Embrace Digital Disruption

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Imagine, for a moment, life without personal computers. We have become so accustomed to instant access to news and information, that the loss of it would completely transform our way of life. In today’s technology-driven society, that is a difficult thing to picture. But a world without personal computers is exactly what the former leader of a major mainframe computer manufacturer predicted in 1977. Ken Olsen, founder of Digital Equipment Corporation (DEC), once argued against the PC, stating: ‘There is no reason anyone would want a computer in their home.’ Today in hindsight, this prediction seems almost comical. What is it about change that is often so apparent and accepted by some, but unseen or considered threatening to others? Fear of the unknown, laser focus on the present, and lack of foresight can all cause aversion to change. But, just as computer giant DEC faced disruption in the 1970s, we too face another crossroads - with a technological disruption that will reshape our industry unlike anything else before.

Of all the technology trends that are taking place right now, perhaps the biggest one is the Internet of Things (IoT). Simply put, IoT connects devices such as everyday consumer objects and industrial equipment to the network or internet, enabling information gathering and management of these devices via software. It is the one trend that is going to give us the most disruption, as well as the most opportunity over the next decade. 50 billion things will be connected to the internet by 2020, and that number jumps to 1 trillion connected devices by 2025. That same year, McKinsey Global Institute also predicts that IoT will generate up to USD 11.1 trillion a year in economic value. In short, it will become the largest technology market ever. According to Goldman Sachs, there are five key verticals of IoT adoption: connected wearable devices, connected cars, connected homes, connected cities and industrial internet. All of these verticals present a tremendous opportunity for engineering consultancies, who will soon, if not already, be expected to leverage these new technologies into client projects.

A number of significant technology changes and enablers have come together to give rise to this trend. A first change is the global cloud computing market. This market is expected to skyrocket over the next four years, from USD 40.7 billion in 2011 to USD 241 billion in 2020. This Cloud movement, according to Kleiner Perkins Caufield Byers, is being fueled by rapidly falling processing costs and increasing cloud accessibility. A second change is declining technology costs. The cost of sensors, which are used to identify, locate, and evaluate items, went from USD 1.30 to just USD 0.60 over the past 10 years. What is more, the cost of bandwidth is down by a factor of 40 times over the past 10 years. Another technology change is the usage of smartphones. In 2009, less than 1 % of global internet traffic came from mobile devices. As of August 2016, mobile internet traffic soared to an impressive 46 % of total internet traffic worldwide. That is an increase of over 5000 %. A last important technology change is the Expanding Wireless Coverage. The development of faster, higher bandwidth and more intelligent networks is leading to an explosion in mobile technology adaption. By 2020, nearly 60 % of mobile devices and connections will have 4G capability in North America, according to Cisco. Western Europe is just behind North America, with an estimated ratio of 53 % of 4G connections by 2020.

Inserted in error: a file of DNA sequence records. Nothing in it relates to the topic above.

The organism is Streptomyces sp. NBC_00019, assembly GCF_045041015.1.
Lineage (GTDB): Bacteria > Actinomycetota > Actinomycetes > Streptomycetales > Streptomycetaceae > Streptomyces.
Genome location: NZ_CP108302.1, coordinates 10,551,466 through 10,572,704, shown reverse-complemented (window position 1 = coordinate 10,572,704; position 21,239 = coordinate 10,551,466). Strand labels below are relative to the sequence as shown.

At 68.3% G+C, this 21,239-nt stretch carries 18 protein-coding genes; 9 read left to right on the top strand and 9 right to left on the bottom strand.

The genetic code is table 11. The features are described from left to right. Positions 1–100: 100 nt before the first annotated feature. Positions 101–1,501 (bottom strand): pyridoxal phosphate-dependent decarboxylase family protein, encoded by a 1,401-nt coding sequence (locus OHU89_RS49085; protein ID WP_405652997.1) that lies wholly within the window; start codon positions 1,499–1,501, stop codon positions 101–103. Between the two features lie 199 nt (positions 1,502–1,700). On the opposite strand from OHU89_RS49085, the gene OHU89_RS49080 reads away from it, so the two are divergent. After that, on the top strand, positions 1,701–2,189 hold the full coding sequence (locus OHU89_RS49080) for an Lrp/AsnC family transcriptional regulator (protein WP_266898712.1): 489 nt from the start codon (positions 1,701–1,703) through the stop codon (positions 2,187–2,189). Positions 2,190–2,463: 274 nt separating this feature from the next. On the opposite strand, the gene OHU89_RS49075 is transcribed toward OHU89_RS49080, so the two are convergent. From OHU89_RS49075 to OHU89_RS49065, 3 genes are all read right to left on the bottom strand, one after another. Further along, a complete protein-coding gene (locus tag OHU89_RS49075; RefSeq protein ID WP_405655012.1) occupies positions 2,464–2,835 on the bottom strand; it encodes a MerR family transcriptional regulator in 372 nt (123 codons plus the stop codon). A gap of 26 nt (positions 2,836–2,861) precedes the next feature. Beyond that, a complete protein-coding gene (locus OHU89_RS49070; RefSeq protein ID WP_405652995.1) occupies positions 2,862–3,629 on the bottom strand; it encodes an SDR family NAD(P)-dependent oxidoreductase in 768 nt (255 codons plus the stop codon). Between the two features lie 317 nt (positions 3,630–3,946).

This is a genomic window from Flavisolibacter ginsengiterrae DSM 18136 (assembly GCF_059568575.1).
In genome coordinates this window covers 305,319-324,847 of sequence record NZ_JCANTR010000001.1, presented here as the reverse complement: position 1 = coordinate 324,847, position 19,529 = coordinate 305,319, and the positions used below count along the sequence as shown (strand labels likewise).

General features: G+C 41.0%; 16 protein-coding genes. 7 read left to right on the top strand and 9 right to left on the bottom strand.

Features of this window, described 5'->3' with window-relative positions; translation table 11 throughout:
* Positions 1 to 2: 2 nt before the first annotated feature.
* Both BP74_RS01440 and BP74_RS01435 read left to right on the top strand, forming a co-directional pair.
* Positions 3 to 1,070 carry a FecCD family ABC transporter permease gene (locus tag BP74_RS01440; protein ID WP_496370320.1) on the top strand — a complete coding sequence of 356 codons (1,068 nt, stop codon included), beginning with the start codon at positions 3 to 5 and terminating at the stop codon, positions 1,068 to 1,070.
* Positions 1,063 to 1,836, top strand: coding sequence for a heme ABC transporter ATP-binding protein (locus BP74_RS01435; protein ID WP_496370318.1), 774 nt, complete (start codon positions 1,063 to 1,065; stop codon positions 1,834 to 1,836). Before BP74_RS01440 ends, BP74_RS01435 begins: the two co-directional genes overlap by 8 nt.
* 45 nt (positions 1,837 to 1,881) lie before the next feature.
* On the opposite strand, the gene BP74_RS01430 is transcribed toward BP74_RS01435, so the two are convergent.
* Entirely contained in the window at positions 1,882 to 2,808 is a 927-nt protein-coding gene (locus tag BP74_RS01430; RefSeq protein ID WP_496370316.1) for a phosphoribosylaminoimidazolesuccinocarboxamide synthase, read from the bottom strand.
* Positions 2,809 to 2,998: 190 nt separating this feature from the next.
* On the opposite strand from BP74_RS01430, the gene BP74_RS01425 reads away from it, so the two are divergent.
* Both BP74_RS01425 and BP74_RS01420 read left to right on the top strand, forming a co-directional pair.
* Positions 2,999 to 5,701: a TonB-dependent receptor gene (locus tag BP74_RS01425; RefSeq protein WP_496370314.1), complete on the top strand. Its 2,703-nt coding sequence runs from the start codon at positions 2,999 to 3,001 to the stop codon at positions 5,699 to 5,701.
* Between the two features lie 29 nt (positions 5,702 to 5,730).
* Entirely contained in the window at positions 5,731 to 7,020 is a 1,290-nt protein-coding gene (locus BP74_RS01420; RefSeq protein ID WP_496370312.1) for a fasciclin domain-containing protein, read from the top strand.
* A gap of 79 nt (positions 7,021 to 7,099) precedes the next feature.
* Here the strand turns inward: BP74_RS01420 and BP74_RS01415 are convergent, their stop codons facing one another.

With billions of new mobile devices and connections being introduced each year, we are already seeing an influx in both personal and business data. Imagine this: 5 billion gigabytes (GB) of data were created from the beginning of time to 2003. That sounds like a lot of data, right? Well, that same amount of data was created every 2 days in 2011. And by 2013, it took only 10 minutes. This phenomenon, commonly known as Big Data, presents a challenge to traditional data processing applications, that will likely have difficulty processing data so large and complex. In order to sustain the amount of data a firm may produce, processing applications and technologies will need to be reevaluated, or new ones created. And with the proliferation of devices connected to the internet comes security vulnerabilities. More connected devices mean more attack vectors and possibilities for hackers to target infrastructure and our personal information. Firms will need to evaluate their current security protocols to insure they are shielded from such cyber attacks.

It is clear to see - a new digital economy is upon us and ready to disrupt the engineering industry as we know it today. This hotbed of opportunity will invite new competitors from outside the traditional architecture and engineering industry to enter our world, bringing unparalleled competence in the Cloud, Big Data, Security, and IoT. Imagine powerhouses like Google, IBM, Microsoft, Cisco, or Apple marrying their technological expertise with the infrastructure prowess of traditional engineering consultancies to reshape our cities and infrastructure. There is a bold future ahead of us, and the impact of these changes will be far-reaching and profound. Ask yourself: what can you do to begin preparing for this transformative digital economy? What technology skill sets can you leverage, acquire, or partner with to position your consultancy for an IoT economy? It is time to seize the opportunity!